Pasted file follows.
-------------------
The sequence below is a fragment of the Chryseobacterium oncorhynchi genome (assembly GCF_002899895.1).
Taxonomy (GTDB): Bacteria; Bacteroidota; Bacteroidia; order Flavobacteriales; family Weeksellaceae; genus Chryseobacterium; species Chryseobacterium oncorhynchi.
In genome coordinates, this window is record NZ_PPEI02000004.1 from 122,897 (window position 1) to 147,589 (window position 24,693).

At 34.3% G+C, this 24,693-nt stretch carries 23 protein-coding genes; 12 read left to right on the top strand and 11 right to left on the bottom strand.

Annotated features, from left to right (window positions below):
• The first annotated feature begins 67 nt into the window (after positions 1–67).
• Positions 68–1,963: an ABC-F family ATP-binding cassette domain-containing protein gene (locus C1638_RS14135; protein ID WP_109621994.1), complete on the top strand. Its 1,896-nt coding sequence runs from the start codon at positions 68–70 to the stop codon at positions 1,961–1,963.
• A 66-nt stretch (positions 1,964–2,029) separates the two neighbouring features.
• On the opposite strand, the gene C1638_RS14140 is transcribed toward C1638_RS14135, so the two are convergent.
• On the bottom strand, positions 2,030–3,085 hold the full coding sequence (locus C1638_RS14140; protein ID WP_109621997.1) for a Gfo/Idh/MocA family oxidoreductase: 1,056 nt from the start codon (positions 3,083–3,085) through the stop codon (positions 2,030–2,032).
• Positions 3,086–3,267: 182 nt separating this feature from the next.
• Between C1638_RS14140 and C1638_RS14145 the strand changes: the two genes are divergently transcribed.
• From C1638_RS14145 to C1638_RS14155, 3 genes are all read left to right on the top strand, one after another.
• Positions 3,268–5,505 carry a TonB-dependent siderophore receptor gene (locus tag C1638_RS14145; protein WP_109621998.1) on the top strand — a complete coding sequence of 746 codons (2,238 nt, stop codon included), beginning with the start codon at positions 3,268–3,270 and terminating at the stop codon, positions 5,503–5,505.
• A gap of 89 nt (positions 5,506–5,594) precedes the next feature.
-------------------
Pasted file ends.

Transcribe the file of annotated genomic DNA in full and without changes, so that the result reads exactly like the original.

The sequence below is a fragment of the Chryseobacterium oncorhynchi genome (assembly GCF_002899895.1).
Taxonomy (GTDB): Bacteria; Bacteroidota; Bacteroidia; order Flavobacteriales; family Weeksellaceae; genus Chryseobacterium; species Chryseobacterium oncorhynchi.
In genome coordinates, this window is record NZ_PPEI02000004.1 from 122,897 (window position 1) to 147,589 (window position 24,693).

At 34.3% G+C, this 24,693-nt stretch carries 23 protein-coding genes; 12 read left to right on the top strand and 11 right to left on the bottom strand.

Annotated features, from left to right (window positions below):
• The first annotated feature begins 67 nt into the window (after positions 1–67).
• Positions 68–1,963: an ABC-F family ATP-binding cassette domain-containing protein gene (locus C1638_RS14135; protein ID WP_109621994.1), complete on the top strand. Its 1,896-nt coding sequence runs from the start codon at positions 68–70 to the stop codon at positions 1,961–1,963.
• A 66-nt stretch (positions 1,964–2,029) separates the two neighbouring features.
• On the opposite strand, the gene C1638_RS14140 is transcribed toward C1638_RS14135, so the two are convergent.
• On the bottom strand, positions 2,030–3,085 hold the full coding sequence (locus C1638_RS14140; protein ID WP_109621997.1) for a Gfo/Idh/MocA family oxidoreductase: 1,056 nt from the start codon (positions 3,083–3,085) through the stop codon (positions 2,030–2,032).
• Positions 3,086–3,267: 182 nt separating this feature from the next.
• Between C1638_RS14140 and C1638_RS14145 the strand changes: the two genes are divergently transcribed.
• From C1638_RS14145 to C1638_RS14155, 3 genes are all read left to right on the top strand, one after another.
• Positions 3,268–5,505 carry a TonB-dependent siderophore receptor gene (locus tag C1638_RS14145; protein WP_109621998.1) on the top strand — a complete coding sequence of 746 codons (2,238 nt, stop codon included), beginning with the start codon at positions 3,268–3,270 and terminating at the stop codon, positions 5,503–5,505.
• A gap of 89 nt (positions 5,506–5,594) precedes the next feature.